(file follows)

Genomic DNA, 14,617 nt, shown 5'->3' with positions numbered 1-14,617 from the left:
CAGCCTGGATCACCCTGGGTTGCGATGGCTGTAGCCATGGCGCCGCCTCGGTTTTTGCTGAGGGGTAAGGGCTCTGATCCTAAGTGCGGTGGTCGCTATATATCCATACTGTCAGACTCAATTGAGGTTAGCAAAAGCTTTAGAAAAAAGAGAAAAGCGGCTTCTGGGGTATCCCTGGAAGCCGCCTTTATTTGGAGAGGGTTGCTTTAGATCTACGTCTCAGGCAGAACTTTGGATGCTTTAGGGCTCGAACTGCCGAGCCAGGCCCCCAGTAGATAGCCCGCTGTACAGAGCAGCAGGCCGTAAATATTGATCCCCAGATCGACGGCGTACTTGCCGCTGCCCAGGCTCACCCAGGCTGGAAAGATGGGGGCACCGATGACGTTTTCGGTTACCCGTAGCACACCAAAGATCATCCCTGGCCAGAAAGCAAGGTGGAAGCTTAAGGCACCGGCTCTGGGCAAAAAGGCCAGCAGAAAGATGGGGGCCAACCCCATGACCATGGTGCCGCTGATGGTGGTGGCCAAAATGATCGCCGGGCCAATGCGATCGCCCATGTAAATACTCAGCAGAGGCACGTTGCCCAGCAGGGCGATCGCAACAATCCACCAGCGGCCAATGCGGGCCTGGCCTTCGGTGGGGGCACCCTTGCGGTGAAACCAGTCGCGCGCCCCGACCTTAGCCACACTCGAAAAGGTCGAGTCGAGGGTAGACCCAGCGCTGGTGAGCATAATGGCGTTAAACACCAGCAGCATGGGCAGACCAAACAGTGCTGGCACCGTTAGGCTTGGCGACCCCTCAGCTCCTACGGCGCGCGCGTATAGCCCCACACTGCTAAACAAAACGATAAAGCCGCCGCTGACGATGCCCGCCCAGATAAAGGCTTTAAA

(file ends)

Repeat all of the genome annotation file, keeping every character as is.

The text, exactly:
Genomic DNA, 14,617 nt, shown 5'->3' with positions numbered 1-14,617 from the left:
CAGCCTGGATCACCCTGGGTTGCGATGGCTGTAGCCATGGCGCCGCCTCGGTTTTTGCTGAGGGGTAAGGGCTCTGATCCTAAGTGCGGTGGTCGCTATATATCCATACTGTCAGACTCAATTGAGGTTAGCAAAAGCTTTAGAAAAAAGAGAAAAGCGGCTTCTGGGGTATCCCTGGAAGCCGCCTTTATTTGGAGAGGGTTGCTTTAGATCTACGTCTCAGGCAGAACTTTGGATGCTTTAGGGCTCGAACTGCCGAGCCAGGCCCCCAGTAGATAGCCCGCTGTACAGAGCAGCAGGCCGTAAATATTGATCCCCAGATCGACGGCGTACTTGCCGCTGCCCAGGCTCACCCAGGCTGGAAAGATGGGGGCACCGATGACGTTTTCGGTTACCCGTAGCACACCAAAGATCATCCCTGGCCAGAAAGCAAGGTGGAAGCTTAAGGCACCGGCTCTGGGCAAAAAGGCCAGCAGAAAGATGGGGGCCAACCCCATGACCATGGTGCCGCTGATGGTGGTGGCCAAAATGATCGCCGGGCCAATGCGATCGCCCATGTAAATACTCAGCAGAGGCACGTTGCCCAGCAGGGCGATCGCAACAATCCACCAGCGGCCAATGCGGGCCTGGCCTTCGGTGGGGGCACCCTTGCGGTGAAACCAGTCGCGCGCCCCGACCTTAGCCACACTCGAAAAGGTCGAGTCGAGGGTAGACCCAGCGCTGGTGAGCATAATGGCGTTAAACACCAGCAGCATGGGCAGACCAAACAGTGCTGGCACCGTTAGGCTTGGCGACCCCTCAGCTCCTACGGCGCGCGCGTATAGCCCCACACTGCTAAACAAAACGATAAAGCCGCCGCTGACGATGCCCGCCCAGATAAAGGCTTTAAA